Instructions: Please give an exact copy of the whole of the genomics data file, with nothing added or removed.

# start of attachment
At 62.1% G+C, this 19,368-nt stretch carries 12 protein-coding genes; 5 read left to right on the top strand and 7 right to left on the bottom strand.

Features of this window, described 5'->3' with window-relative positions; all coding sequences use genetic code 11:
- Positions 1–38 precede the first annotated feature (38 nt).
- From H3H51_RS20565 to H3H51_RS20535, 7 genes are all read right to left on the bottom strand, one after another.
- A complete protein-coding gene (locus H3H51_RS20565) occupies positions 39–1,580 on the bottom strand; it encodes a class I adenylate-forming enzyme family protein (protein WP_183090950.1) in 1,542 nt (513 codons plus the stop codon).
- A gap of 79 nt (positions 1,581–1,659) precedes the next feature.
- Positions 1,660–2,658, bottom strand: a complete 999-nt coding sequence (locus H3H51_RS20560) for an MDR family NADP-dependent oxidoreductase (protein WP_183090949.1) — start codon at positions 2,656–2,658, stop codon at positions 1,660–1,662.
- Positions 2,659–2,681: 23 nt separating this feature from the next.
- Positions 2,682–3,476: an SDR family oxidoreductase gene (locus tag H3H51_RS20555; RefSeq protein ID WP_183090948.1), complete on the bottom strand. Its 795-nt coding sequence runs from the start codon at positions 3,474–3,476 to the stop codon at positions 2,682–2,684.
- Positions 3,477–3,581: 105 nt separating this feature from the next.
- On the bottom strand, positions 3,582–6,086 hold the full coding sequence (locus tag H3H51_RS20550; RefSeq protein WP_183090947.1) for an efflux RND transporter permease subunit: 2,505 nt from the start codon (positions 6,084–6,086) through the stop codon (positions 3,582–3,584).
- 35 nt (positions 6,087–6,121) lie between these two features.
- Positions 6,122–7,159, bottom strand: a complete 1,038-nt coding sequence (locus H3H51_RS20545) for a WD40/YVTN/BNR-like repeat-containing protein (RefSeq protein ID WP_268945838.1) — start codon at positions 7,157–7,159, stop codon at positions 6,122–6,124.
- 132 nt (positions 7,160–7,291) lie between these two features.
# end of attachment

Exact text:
At 62.1% G+C, this 19,368-nt stretch carries 12 protein-coding genes; 5 read left to right on the top strand and 7 right to left on the bottom strand.

Features of this window, described 5'->3' with window-relative positions; all coding sequences use genetic code 11:
- Positions 1–38 precede the first annotated feature (38 nt).
- From H3H51_RS20565 to H3H51_RS20535, 7 genes are all read right to left on the bottom strand, one after another.
- A complete protein-coding gene (locus H3H51_RS20565) occupies positions 39–1,580 on the bottom strand; it encodes a class I adenylate-forming enzyme family protein (protein WP_183090950.1) in 1,542 nt (513 codons plus the stop codon).
- A gap of 79 nt (positions 1,581–1,659) precedes the next feature.
- Positions 1,660–2,658, bottom strand: a complete 999-nt coding sequence (locus H3H51_RS20560) for an MDR family NADP-dependent oxidoreductase (protein WP_183090949.1) — start codon at positions 2,656–2,658, stop codon at positions 1,660–1,662.
- Positions 2,659–2,681: 23 nt separating this feature from the next.
- Positions 2,682–3,476: an SDR family oxidoreductase gene (locus tag H3H51_RS20555; RefSeq protein ID WP_183090948.1), complete on the bottom strand. Its 795-nt coding sequence runs from the start codon at positions 3,474–3,476 to the stop codon at positions 2,682–2,684.
- Positions 3,477–3,581: 105 nt separating this feature from the next.
- On the bottom strand, positions 3,582–6,086 hold the full coding sequence (locus tag H3H51_RS20550; RefSeq protein WP_183090947.1) for an efflux RND transporter permease subunit: 2,505 nt from the start codon (positions 6,084–6,086) through the stop codon (positions 3,582–3,584).
- 35 nt (positions 6,087–6,121) lie between these two features.
- Positions 6,122–7,159, bottom strand: a complete 1,038-nt coding sequence (locus H3H51_RS20545) for a WD40/YVTN/BNR-like repeat-containing protein (RefSeq protein ID WP_268945838.1) — start codon at positions 7,157–7,159, stop codon at positions 6,122–6,124.
- 132 nt (positions 7,160–7,291) lie between these two features.